director David Gelb
An American documentary about a famed Japanese Shokunin, Jiro Ono, whose small restaurant, Sukiyabashi Jiro, in Tokyo is the only 3-star Michelin-rated sushi restaurant in the world. Jiro is 85 years old and has been plying his trade for three quarters of a century. His sushi is acclaimed to be the best in the world by local and worldwide media, and director David Gelb steps into his kitchen and world to tell his story.
What is most fascinating about the film is how Jiro’s sushi, work ethic, and aesthetics are so traditionally Japanese. The sushi he makes is sometimes defyingly simple, though other aspects of his craft show the refinement of years of practice and development. Whether it’s how long a certain fish is marinated (four hours or six), how thin to slice a particular cut of fish, the specialization of the very best rice, prepared properly and kept ready (“at body temperature”) to the delivery to the diner to be eaten right then, immediately, in its perfect moment of preparation. It’s still essentially a cut of fish on a hand-molded body of rice largely.
Still, watching this film, you’ll never want to eat sub-par sushi again.
The practices and aesthetics that Jiro has taught to his two sons and to many other apprentices, is that of laborious practice, striving for perfection. While they work with their preferred specialists from the Tokyo fish market to get the best possible fish for their customers, the cultivation of knowledge and experience are things that have been worn into their beings by dedication and rigor. One apprentice recounts the story of how he made egg sushi, hundreds of times over months of efforts that never met the standards set by Jiro. Then, the day that he succeeded, his egg sushi was considered “good,” how he wept.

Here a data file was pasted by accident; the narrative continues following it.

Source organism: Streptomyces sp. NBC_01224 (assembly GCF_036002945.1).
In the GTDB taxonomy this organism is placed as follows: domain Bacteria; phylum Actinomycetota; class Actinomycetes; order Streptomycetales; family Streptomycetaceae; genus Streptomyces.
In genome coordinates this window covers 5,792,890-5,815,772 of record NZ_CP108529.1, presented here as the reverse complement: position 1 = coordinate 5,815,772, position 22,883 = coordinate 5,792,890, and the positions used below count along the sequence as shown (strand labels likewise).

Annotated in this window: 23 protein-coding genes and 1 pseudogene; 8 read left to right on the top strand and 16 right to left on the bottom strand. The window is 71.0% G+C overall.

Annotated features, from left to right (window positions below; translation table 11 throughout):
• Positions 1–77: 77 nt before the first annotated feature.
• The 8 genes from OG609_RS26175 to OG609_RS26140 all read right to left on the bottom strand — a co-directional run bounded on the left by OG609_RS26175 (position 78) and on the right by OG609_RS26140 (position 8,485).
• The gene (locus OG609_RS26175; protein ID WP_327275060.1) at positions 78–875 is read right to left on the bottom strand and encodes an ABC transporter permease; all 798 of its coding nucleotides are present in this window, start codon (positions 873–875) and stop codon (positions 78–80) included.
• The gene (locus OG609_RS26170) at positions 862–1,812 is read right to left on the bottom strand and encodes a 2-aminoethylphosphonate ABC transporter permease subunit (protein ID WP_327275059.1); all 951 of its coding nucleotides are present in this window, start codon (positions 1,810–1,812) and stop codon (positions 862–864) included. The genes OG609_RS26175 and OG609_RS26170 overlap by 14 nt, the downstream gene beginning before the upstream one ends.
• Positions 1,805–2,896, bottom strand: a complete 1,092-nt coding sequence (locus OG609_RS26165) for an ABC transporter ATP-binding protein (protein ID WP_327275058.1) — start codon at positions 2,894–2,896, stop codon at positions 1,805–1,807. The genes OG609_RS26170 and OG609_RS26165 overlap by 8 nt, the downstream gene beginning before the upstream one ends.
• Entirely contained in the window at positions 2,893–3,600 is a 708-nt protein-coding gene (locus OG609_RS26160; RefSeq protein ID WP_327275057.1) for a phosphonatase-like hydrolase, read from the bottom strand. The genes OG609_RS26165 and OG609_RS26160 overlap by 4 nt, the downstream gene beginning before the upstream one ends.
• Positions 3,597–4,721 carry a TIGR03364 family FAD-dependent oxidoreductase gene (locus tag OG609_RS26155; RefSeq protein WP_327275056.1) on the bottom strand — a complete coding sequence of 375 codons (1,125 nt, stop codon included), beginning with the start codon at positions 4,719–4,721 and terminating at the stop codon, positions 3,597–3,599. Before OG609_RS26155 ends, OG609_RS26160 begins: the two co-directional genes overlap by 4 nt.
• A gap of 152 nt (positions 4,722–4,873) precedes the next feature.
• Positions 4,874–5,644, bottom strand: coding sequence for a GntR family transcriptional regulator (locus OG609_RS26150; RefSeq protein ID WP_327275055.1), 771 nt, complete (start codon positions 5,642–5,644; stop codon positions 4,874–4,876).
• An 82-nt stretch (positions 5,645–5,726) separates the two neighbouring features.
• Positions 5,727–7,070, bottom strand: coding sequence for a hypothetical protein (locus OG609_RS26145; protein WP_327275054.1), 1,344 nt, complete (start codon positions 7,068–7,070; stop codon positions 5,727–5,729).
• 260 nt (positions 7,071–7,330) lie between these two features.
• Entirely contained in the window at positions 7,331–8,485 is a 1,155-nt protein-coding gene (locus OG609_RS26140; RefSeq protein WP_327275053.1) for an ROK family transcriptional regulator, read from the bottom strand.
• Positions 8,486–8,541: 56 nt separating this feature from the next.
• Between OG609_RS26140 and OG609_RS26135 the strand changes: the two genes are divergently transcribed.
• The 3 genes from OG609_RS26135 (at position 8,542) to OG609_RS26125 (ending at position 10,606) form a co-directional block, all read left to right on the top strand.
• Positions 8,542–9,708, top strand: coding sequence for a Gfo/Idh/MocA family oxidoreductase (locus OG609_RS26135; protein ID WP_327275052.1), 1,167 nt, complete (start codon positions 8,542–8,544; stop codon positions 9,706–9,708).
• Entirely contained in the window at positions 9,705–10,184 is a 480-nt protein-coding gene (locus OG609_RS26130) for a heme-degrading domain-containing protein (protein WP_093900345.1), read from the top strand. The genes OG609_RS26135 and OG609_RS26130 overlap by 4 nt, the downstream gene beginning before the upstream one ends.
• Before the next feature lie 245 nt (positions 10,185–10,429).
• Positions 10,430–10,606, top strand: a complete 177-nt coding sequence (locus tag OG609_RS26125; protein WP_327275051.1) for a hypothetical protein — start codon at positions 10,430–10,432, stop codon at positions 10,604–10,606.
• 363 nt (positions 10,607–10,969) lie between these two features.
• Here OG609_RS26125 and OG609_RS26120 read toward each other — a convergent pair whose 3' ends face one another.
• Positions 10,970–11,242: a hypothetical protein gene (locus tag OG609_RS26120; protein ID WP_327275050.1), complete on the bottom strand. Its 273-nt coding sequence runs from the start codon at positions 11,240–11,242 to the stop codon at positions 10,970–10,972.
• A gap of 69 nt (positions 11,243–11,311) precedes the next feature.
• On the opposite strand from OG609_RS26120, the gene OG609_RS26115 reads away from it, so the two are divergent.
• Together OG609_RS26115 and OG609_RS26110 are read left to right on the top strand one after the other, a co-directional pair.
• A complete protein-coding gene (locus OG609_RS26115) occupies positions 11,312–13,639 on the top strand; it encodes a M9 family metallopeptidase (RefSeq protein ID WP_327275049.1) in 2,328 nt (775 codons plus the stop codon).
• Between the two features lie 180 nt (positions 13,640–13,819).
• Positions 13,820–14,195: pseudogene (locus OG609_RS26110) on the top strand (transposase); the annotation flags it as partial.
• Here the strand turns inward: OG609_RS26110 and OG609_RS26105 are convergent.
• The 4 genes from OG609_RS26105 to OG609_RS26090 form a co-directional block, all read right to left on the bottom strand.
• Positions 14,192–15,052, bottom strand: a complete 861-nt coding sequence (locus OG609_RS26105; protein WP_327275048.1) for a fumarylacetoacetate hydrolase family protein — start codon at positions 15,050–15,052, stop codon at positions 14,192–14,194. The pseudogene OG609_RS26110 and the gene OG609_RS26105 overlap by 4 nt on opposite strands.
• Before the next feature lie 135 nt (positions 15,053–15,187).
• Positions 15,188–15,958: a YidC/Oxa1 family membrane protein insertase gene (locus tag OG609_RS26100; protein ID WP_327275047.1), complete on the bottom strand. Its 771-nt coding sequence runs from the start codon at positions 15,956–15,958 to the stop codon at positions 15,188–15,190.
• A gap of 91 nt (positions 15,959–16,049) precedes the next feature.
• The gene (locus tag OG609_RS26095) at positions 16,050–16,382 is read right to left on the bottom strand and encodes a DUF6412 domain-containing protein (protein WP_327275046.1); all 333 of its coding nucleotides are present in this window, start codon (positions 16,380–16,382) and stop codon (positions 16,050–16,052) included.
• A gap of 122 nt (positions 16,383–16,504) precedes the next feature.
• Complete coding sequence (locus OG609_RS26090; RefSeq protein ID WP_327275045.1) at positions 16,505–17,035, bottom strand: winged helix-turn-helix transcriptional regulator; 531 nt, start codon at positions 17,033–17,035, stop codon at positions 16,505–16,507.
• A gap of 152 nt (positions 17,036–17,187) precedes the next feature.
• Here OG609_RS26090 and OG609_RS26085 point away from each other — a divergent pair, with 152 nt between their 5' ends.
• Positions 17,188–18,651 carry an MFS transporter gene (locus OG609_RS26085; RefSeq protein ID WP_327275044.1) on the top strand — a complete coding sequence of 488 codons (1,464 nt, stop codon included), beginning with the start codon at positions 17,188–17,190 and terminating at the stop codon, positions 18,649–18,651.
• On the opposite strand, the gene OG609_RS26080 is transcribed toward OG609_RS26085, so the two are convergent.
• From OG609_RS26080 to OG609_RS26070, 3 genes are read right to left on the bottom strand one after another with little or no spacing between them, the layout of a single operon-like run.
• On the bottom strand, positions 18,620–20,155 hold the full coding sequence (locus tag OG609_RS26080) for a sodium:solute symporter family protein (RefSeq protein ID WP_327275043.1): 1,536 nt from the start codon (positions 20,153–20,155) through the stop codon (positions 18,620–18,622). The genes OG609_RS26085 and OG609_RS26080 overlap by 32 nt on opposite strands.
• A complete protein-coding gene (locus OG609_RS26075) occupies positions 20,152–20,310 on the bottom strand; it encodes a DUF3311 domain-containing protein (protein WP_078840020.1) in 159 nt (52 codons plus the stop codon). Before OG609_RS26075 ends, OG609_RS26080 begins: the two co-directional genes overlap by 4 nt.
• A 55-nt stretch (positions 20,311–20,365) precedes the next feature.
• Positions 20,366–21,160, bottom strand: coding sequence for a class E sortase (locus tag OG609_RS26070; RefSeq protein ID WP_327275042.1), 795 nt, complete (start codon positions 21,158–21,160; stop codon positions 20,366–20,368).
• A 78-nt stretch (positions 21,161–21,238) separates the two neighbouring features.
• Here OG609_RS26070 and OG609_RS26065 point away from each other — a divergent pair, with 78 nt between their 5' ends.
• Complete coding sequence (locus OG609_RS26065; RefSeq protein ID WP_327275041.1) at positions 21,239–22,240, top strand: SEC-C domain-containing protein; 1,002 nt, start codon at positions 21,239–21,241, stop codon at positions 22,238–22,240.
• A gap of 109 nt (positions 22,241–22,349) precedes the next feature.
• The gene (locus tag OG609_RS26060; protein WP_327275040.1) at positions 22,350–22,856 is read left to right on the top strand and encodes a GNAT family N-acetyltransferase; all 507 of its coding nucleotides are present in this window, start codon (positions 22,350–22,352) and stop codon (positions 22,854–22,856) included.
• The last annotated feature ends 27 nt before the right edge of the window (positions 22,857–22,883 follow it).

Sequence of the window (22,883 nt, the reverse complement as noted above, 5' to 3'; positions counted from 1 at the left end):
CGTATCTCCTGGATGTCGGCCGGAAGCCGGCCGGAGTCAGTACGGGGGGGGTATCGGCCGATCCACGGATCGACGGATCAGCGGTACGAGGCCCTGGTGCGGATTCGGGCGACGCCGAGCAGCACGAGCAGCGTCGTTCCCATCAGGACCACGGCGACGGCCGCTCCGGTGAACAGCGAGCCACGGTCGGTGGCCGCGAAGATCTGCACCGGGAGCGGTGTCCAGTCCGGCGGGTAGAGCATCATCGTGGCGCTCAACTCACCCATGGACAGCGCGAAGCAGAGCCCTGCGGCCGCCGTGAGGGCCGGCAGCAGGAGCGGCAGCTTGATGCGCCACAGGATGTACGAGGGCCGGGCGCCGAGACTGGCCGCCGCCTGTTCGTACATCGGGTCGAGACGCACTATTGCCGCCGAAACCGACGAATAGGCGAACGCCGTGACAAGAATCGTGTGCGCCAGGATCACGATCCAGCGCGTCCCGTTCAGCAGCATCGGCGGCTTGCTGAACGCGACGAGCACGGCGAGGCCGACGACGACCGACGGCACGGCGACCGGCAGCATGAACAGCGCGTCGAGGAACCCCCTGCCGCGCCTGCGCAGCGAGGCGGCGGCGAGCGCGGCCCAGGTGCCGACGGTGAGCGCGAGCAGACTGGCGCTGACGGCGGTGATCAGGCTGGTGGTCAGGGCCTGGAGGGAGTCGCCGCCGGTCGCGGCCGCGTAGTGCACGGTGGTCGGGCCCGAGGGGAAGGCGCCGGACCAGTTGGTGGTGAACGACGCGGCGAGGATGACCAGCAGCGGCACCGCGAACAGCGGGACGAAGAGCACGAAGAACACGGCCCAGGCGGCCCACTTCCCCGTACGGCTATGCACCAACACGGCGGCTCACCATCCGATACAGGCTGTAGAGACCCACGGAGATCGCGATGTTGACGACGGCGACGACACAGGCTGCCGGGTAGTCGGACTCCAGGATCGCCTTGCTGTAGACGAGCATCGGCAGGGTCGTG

The story of Jiro, the poverty of his youth, his hard work that has led to his success, which he has offered to and commanded of his two sons, is more perhaps of a classic 20th century Japanese world, a post-war climate where opportunities, family traditions, and need shaped the lives of this family. The family narrative is less fascinating than the pure quality of watching the chefs work, the economy of movement, the deft handiwork of the knives. It might be trite or reductive to compare the art of sushi to that of banzai trees or haiku, but there is within it, a something of a truly unique character and aesthetics that is so purely Japanese.